Friday, October 26, 2012

how to make an 80th birthday crisp

Just to be clear, this is about making a "crisp" which is a noun when it is the name of a baked fruit dessert. It is not about how to make an 80th birthday crisp as in the adjective for crunchy, fresh, neat or lively.

I realised I have not posted a "how to cook something" blog in a little while. When I baked a fruit crisp for my mom's 80th birthday recently, I photographed the process. So here we go...

Mom had a delicious home-made layer cake on her actual birthday, at my sister's house in Cranbrook. A week later we celebrated with Mom at home. She wanted a lighter dessert, so I made an apple blueberry cranberry crisp. I got some gorgeous Norther Spy apples at the Coquitlam Farmers' Market. I sliced these into an oiled casserole, then added some frozen blueberries from the big batch that Andy and I picked this summer. Then I used up the leftover fresh cranberries from our Thanksgiving dinner. Notice how I partially sliced each cranberry before adding them? Cranberries are prone to bursting as they heat, and I didn't want mini dessert explosions disrupting my baking effort.

Next, I mixed one cup of sugar with 2 tablespoons of cornstarch and a teaspoon of cinnamon, then I stirred the mixture into the apples and berries in the casserole. If I was a neatnik, I would have done this in a large bowl rather than in (and out of) the crowded casserole. But a neatnik I am not, so it was a bit messy. Don't worry, it's not essential to have it completely combined. The bubbling juices will move the sugar and cornstarch around as the crisp bakes.

For the topping, I mixed 1/2 cup brown sugar, 1/2 cup flour, 1 cup old fashioned rolled oats, and 1/2 cup cooking oil. You can use butter or margarine instead of the oil but then it's not vegan-friendly. Too much of the world is not vegan-friendly, so I used the oil, which makes just as nice a topping as any alternative. (Are you thinking "What? Isn't margarine vegan-friendly?" Please read up. Most regular margarine is not.)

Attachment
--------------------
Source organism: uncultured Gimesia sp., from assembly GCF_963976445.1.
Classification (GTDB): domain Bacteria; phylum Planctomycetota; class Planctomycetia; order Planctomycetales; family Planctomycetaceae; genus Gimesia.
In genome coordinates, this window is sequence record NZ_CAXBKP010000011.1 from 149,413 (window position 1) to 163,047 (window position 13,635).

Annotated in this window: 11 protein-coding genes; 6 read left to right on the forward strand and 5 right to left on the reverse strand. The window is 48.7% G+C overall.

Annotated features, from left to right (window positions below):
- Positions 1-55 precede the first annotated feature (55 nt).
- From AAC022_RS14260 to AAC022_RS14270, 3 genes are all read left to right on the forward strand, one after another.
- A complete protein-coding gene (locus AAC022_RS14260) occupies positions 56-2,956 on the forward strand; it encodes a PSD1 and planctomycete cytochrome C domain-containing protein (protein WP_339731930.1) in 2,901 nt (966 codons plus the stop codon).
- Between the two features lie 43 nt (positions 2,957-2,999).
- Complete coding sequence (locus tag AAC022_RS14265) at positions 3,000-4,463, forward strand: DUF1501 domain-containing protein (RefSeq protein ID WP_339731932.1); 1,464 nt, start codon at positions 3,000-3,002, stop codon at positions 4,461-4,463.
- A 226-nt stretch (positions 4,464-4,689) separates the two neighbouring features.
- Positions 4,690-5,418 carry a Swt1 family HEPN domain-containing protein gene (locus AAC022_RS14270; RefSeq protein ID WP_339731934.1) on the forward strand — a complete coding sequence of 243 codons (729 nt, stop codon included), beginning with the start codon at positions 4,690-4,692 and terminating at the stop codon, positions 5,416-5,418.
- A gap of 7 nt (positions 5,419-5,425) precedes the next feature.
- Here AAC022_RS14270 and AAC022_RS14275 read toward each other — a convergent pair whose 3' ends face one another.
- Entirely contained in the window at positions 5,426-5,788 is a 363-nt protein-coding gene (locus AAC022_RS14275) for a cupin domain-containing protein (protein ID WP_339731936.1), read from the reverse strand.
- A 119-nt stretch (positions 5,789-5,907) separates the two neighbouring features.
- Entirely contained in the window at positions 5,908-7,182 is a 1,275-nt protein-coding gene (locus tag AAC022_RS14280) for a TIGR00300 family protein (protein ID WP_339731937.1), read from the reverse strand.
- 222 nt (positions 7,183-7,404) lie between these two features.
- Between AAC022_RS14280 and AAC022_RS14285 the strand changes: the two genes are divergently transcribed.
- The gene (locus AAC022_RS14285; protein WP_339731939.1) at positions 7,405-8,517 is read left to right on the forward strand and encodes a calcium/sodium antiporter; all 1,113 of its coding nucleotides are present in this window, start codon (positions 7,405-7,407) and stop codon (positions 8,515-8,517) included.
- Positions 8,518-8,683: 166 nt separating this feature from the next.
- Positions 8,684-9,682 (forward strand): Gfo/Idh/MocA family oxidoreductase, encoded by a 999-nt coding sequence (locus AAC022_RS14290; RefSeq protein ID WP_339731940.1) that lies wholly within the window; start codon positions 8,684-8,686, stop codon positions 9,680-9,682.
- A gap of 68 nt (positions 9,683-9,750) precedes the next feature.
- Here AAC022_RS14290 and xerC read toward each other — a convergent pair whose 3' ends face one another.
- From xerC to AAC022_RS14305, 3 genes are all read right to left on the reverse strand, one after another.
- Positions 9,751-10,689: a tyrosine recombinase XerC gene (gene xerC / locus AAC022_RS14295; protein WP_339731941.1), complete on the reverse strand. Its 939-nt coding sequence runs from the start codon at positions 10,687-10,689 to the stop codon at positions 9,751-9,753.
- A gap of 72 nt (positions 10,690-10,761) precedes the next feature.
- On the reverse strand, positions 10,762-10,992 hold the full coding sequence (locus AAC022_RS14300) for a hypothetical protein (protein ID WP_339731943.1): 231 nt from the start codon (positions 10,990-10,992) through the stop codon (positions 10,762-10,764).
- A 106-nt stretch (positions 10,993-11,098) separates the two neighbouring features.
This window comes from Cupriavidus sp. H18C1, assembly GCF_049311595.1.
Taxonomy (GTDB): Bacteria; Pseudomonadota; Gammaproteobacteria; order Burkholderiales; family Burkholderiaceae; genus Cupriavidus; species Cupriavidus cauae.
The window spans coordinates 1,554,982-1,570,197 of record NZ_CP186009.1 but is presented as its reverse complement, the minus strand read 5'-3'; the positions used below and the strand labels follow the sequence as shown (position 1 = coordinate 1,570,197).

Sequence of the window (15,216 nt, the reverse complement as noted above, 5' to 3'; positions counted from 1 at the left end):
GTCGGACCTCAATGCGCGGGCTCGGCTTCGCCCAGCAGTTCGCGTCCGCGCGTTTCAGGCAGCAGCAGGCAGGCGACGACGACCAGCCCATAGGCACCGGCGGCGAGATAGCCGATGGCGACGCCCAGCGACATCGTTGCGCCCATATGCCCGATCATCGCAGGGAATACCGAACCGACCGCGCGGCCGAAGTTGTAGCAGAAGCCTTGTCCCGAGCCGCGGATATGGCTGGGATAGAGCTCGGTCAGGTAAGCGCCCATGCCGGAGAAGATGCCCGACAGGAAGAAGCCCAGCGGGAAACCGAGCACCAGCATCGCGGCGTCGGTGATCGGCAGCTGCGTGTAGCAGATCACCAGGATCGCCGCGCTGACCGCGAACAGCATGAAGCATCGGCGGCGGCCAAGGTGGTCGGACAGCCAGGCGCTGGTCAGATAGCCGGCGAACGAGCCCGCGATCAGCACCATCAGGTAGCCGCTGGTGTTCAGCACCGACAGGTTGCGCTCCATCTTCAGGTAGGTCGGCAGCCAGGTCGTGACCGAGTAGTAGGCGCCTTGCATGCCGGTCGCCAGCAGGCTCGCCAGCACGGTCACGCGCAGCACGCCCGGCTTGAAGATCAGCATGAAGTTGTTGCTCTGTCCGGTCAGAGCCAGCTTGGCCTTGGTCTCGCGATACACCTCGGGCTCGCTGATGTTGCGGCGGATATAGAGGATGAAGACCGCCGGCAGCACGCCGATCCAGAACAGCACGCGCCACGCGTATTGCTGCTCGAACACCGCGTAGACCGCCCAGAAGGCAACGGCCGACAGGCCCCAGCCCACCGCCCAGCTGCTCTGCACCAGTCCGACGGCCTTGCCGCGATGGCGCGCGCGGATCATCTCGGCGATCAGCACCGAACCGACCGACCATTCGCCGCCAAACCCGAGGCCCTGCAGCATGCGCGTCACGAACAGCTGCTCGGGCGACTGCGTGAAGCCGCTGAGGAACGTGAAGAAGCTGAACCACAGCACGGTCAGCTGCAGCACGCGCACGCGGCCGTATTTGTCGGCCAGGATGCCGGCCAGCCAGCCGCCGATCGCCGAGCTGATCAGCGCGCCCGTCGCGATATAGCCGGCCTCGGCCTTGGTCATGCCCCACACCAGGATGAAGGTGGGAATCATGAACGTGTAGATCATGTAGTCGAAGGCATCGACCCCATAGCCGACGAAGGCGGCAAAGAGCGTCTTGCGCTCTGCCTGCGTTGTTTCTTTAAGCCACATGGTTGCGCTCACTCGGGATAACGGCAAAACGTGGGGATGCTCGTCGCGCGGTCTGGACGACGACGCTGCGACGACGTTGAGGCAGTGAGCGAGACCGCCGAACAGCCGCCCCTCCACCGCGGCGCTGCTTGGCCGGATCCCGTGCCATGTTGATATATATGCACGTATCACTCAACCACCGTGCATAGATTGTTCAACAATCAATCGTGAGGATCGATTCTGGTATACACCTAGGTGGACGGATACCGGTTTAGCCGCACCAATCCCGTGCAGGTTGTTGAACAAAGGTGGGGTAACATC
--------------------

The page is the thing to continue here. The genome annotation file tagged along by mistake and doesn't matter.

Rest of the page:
You may have noticed that the fruit and topping are mounded up pretty high. I always think this when I am building a crisp. It won't stay that way, however. As the fruit cooks it will collapse, as the water leaves the cells and turns into the yummy juice that will rise up in the casserole. That's why we use cornstarch after all, to thicken up the juice, so the finished dessert is yummy and gooey, not yummy and drippy.

Bake the whole thing for 45 minutes to an hour at 350. If the top browns before you can see the gooey bubbles all through the dessert, cover the top loosely (tight wrapping will trap the steam and defeat the crispiness of the topping) with a piece of aluminum foil and continue baking.

Here's how it should look when it's ready.

Here's how Mom looked when we sang happy birthday to her. I know we're not using crisp as an adjective here, but don't you think my mom looks crisp (in a good way)?

question: what does crisp mean to you?

mompoet - happy birthday to mompoet's mom

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